Movie review: “Samsara”

“Samsara” is a visual masterpiece. Watch it closely; just don’t think too much.

by Griffin Fillipitch

  “Samsara,” the new film from Ron Fricke, comes 20 years after the release of “Baraka.” In that film, he captured fascinating and bizarre images from around the world in hopes of revealing how spirituality manifests itself. What came out was an intense, wordless and beautiful pseudo-documentary.

  Anything that can be said about “Baraka” can also be said about “Samsara.” Both titles are ancient words with loose translations — “baraka” means “blessing” in several languages and “samsara” is translated from Sanskrit as “the ever-turning wheel of life.” Both transition between serene views of wildlife untouched by humans and frenzied sequences of cities filled with them. “Samsara” is clearly a companion piece to the 1992 film.

  Fricke captures and uses images from the real world, but does not use them to tell a linear story or inform in the traditional documentarian sense. Instead, the stunning aerial panoramas, time-lapse photography and unbroken looks into the eyes of people from many different backgrounds are pieced together like visual poetry, with barely tangible thematic links. At times, it is like watching Terrence Malick try his hand at documentary film making.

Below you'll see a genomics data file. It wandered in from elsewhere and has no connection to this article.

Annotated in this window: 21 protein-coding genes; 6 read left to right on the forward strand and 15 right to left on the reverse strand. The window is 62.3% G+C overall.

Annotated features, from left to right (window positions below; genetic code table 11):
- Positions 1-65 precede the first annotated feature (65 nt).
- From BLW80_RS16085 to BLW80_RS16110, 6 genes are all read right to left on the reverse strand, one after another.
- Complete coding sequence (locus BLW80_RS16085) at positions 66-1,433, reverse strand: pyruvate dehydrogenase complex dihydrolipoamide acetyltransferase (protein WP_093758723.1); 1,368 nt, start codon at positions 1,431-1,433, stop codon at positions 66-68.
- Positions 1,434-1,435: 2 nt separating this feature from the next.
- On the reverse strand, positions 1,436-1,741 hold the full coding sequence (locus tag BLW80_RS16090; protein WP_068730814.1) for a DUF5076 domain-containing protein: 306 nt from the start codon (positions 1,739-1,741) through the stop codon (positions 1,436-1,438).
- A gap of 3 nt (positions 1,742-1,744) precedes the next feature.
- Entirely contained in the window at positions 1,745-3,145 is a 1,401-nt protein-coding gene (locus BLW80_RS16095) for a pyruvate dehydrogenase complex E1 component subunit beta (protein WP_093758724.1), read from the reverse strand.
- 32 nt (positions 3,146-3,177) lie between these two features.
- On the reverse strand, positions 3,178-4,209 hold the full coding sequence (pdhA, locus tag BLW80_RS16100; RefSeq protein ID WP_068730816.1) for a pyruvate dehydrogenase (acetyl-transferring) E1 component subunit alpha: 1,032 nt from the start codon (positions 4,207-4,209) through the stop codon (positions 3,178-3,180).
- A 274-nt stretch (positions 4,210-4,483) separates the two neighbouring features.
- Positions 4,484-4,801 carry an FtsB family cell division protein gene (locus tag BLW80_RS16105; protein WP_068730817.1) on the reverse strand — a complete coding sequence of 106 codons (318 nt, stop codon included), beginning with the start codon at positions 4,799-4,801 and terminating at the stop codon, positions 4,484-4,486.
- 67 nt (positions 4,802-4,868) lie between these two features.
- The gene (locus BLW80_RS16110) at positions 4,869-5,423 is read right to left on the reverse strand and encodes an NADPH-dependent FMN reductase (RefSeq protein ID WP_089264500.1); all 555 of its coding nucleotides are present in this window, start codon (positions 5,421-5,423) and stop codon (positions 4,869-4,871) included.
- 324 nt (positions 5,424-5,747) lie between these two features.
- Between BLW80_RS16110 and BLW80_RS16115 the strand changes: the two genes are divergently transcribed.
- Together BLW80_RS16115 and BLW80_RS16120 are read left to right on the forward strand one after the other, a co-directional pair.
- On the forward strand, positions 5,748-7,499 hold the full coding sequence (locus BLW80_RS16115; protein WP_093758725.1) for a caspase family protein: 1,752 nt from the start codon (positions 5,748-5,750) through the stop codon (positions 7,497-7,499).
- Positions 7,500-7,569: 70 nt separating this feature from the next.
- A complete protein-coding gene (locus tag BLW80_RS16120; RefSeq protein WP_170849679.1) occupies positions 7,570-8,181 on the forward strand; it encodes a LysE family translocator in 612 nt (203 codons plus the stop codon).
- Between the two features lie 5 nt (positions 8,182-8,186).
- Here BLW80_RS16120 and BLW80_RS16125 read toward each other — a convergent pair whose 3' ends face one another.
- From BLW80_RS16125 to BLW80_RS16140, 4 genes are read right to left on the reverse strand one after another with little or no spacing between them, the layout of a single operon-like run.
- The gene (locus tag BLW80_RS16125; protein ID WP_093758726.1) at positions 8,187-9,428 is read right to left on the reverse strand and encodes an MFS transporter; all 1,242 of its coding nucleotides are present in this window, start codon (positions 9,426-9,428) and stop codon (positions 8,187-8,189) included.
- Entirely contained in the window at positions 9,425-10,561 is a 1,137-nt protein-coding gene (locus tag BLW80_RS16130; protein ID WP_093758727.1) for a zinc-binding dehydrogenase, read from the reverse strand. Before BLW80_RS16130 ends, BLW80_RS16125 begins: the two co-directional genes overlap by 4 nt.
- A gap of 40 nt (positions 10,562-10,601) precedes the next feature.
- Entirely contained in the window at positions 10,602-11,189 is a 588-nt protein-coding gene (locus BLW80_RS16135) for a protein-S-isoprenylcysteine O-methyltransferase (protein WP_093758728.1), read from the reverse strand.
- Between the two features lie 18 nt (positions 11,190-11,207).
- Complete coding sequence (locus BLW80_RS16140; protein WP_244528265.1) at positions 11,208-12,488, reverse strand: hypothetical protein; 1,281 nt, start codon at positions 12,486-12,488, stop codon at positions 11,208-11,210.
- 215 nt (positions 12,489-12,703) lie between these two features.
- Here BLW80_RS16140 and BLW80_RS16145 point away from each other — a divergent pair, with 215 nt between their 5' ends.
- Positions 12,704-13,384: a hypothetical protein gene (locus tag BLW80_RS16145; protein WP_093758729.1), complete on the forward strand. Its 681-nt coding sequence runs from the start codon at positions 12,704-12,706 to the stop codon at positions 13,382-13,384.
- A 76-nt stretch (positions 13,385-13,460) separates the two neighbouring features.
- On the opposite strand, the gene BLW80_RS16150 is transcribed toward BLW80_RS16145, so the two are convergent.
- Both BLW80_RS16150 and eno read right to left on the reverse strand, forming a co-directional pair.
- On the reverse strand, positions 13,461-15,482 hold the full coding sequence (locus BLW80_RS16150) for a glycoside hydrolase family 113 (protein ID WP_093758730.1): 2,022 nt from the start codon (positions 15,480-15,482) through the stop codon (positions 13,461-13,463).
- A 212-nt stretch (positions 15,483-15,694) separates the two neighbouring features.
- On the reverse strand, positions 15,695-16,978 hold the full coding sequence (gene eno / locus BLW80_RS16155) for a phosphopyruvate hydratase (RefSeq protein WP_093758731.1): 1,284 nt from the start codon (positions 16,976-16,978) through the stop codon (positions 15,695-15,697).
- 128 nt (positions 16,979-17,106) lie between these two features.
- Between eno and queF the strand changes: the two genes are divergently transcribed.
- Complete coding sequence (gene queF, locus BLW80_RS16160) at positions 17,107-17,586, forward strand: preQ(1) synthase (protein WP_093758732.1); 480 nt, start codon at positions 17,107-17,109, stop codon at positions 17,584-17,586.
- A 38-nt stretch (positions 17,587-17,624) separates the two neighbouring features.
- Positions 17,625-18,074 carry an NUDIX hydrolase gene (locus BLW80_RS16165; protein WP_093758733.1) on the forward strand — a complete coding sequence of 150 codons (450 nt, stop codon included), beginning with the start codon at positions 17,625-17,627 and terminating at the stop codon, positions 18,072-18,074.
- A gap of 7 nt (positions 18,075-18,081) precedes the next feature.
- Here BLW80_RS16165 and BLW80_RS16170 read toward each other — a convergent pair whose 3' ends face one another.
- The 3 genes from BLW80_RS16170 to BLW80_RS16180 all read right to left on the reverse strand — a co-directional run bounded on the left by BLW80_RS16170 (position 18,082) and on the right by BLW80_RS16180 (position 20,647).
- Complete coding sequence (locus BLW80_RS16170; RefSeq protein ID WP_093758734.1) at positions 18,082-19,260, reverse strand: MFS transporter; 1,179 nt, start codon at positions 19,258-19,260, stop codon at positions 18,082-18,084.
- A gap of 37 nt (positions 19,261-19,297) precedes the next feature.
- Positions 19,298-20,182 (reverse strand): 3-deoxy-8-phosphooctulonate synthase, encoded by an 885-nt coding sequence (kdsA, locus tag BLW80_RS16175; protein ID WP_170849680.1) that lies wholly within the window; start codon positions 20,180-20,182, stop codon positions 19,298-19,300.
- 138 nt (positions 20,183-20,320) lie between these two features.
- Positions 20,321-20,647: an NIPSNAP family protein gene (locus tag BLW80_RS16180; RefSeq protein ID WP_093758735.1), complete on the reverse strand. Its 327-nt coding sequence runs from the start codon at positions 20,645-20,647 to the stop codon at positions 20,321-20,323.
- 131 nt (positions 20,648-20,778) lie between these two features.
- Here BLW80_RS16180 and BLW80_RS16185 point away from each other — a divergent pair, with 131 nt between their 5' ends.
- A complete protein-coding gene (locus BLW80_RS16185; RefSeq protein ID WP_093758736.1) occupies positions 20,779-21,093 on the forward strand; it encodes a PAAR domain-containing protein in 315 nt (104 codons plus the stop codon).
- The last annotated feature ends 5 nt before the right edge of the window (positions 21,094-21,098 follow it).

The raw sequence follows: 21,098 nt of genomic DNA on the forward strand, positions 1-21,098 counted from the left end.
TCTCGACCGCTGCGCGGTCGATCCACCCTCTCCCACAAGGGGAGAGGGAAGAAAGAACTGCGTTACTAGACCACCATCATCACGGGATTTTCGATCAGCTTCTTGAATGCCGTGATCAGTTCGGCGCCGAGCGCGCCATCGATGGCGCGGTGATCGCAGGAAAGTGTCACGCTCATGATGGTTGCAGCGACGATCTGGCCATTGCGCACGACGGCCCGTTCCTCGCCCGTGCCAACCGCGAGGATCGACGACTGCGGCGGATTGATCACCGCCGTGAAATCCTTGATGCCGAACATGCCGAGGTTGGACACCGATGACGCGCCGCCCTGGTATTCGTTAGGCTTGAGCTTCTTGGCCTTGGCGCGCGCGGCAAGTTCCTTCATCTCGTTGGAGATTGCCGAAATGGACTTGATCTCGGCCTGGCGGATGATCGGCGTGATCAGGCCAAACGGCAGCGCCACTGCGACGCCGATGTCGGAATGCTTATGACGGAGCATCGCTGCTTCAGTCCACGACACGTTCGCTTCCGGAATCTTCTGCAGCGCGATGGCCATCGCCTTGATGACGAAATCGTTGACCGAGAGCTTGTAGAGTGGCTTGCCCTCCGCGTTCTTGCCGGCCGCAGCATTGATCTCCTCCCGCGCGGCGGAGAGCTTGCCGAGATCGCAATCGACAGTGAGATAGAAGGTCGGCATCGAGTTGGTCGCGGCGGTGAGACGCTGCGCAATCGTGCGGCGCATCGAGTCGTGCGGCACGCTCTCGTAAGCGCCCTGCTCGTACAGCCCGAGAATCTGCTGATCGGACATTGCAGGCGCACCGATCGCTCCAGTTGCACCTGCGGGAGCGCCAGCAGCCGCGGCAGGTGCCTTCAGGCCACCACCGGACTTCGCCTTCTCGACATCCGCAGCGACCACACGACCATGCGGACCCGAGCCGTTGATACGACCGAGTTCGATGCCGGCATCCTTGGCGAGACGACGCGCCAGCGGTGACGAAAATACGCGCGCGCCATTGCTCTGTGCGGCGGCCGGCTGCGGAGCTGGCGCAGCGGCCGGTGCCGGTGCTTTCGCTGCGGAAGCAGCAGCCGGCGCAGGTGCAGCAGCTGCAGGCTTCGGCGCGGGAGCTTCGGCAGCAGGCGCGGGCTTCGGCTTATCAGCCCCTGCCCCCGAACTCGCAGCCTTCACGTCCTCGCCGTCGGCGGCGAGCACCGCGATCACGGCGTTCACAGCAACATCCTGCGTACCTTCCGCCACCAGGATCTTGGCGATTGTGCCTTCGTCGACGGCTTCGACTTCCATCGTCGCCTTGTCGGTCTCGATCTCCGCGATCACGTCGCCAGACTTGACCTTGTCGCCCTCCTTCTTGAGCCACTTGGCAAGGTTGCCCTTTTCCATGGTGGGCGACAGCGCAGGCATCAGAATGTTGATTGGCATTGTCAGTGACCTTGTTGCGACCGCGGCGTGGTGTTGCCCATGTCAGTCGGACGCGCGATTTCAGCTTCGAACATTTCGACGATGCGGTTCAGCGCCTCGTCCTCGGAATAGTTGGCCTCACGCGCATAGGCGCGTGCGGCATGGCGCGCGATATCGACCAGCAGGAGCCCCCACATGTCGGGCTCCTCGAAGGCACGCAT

While Fricke is retreating to the same themes, his impulse to make an update of his original film is understandable. Making a second movie about life, spirituality and the beauty within them would only be a fruitless pursuit if the world had not changed in the last 20 years. It has, and Fricke has new territory to mine.

  Filmed over five years in 25 countries, “Samsara” is not interested in showing or even thinking about how just one person in the world lives his life. Fricke takes pleasure in traveling overseas without telling the viewer. Occasionally  the landscape is immediately recognizable to an American viewer. A nighttime, overhead view of the freeways of Los Angeles feels like a gift in its familiarity, but even that is gorgeously blurred, car lights and skyline almost combining to resemble some sort of rare cosmic display.

  Each experience portrayed in “Samsara” receives a breathtaking cinematographic treatment. Those looking for a specific meaning and a coherent argument or narrative within Fricke’s images are likely to be disappointed.

  There are moments that are transparent in their thematic motives: Chickens are cruelly ushered through an assembly line by unforgiving machinery; a young American girl stares down the camera while clinging to a pink rifle. These scenes offer a clear meaning and emotional response. It is comforting to know that you are seeing and feeling what the filmmaker intended you to see and feel. But these scenes are also the least likely to stick after you have left the theater. The thorough tours of ancient tombs or the shot of a businessman covering his face in paint and clay are more memorable.

  “Samsara” derives power from baffling and mysterious imagery, so its most comprehensible and least frustrating moments are also its weakest. Luckily, there are few of those.


3/4 stars